Not only is it in an easy-reach spot, but the new tuckshop at Regent Place is also handy for anyone who keeps a panicky watch on their gadget's declining battery levels – the canteen has chargers for iPhones and laptops for diners to plug into. Also notice-worthy: the whimsical lights made from noodle bowls, the fact you can get order booze here (it's licenced) and the fact the specials board offers picks that make it hard to stick to all the great Miss Chu staples you like to autopilot order.
Off-menu items include Banh Cuon rice-flour crepes ($12), with minced pork and wood ear mushroom or vegan fillings; a chicken or "Buddha" (vegan) curry ($15) as well as Roast Pork Ling Banh Mi, which my friend Al describes as "bloody good"; you can also get a vego banh mi with rolled omelette, salad and a chilli kick that's just as unrestrained. The dessert of the day – Coconut Mousse in Pandan Leaf ($4) – was an unexpected flashback to childhood; this was the kind of sweet that my family would make when I was growing up (and brattishly wishing for burgers and other fast-food grease instead).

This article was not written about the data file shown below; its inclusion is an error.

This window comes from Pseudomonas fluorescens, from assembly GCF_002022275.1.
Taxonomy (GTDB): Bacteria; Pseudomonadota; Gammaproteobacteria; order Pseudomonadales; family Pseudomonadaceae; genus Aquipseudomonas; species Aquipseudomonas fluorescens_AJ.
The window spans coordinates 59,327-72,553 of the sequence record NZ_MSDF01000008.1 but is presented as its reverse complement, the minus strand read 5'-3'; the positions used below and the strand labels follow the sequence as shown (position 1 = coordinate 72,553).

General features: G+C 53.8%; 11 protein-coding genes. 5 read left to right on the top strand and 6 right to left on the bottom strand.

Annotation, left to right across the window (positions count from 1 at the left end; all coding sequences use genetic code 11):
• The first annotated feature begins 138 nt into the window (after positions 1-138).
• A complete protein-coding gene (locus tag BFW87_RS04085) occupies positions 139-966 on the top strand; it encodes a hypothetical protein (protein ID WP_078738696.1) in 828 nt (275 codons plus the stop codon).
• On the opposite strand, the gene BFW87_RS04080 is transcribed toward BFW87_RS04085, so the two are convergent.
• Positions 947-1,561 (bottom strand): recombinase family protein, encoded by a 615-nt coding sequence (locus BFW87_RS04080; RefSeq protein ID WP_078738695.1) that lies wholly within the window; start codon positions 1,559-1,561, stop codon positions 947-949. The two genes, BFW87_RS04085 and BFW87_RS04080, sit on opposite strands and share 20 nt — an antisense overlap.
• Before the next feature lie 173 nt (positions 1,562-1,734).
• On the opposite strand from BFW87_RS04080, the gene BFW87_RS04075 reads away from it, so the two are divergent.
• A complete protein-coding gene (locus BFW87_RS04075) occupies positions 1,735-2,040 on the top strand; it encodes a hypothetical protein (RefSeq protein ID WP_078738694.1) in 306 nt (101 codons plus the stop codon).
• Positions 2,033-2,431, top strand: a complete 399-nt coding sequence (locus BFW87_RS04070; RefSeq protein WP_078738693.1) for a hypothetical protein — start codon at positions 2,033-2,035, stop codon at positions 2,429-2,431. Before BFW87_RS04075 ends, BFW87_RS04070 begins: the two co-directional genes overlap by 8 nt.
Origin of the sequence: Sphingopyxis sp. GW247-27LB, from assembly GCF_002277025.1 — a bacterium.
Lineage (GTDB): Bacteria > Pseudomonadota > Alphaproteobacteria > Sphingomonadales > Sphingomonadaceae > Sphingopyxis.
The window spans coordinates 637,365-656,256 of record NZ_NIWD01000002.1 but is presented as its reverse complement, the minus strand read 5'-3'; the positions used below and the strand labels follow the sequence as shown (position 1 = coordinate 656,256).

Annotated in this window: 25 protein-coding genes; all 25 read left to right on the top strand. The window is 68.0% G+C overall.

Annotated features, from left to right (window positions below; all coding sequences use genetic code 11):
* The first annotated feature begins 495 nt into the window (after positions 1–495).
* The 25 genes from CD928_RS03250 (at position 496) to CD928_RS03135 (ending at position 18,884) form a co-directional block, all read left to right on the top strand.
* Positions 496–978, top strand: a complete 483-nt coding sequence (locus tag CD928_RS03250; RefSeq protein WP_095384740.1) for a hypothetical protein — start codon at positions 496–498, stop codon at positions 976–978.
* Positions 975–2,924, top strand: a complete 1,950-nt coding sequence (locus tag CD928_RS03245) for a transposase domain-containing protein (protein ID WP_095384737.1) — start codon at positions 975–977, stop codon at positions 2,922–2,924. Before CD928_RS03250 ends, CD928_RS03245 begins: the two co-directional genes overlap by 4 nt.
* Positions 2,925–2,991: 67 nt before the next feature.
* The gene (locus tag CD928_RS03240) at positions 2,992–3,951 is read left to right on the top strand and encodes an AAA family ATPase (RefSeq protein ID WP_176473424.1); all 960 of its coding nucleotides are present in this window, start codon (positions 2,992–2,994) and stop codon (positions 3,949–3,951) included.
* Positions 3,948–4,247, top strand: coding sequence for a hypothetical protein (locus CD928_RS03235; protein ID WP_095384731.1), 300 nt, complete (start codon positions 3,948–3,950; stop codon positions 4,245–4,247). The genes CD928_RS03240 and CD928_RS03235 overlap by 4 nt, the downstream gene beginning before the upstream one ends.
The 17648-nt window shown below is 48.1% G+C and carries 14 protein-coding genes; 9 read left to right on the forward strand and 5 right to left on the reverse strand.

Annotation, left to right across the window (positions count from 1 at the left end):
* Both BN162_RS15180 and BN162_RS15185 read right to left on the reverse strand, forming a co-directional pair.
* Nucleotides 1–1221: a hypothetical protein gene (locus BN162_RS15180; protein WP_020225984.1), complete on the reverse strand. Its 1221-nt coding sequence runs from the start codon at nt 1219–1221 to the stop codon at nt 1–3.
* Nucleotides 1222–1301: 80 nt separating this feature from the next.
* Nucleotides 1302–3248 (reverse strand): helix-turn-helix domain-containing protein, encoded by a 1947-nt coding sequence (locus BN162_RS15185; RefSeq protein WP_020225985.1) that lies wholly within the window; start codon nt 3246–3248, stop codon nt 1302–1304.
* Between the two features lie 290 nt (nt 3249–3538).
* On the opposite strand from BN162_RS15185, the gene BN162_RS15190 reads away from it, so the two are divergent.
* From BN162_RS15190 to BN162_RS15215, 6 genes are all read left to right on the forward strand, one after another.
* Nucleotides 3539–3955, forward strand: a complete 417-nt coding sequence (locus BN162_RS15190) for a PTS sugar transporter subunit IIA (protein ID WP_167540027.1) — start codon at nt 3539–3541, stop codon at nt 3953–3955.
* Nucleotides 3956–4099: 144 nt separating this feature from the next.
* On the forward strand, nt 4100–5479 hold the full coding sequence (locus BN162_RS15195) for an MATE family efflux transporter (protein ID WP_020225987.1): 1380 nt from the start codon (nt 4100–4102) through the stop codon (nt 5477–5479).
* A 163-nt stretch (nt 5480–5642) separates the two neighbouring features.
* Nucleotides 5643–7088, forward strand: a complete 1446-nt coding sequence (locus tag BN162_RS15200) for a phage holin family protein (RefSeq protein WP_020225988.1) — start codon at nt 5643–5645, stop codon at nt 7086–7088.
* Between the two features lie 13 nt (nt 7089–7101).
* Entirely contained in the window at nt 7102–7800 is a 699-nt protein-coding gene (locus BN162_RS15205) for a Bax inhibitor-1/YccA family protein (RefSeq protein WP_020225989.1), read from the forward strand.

I really like that you can zip in, load up on quality street food (right in the middle of the city) and walk out with a Lychee Mint Slushie. And bless Miss Chu for offering a language lesson to go with your meal (as the chalkboard notes: "Pho" is not phonetic, it's pronounced like "fur"). The menu is a winner, but I wonder if $9 is a tad pricey for banh mi, which usually costs a handful of change – that's my only semi-criticism. I'm glad the tuckshop's in such a handy spot and it's also open until 9.30pm if you need to sneak in an easy dinner on your way home from work. Another location, another tuckshop – Miss Chu is a cloning experiment I'm happy to endorse.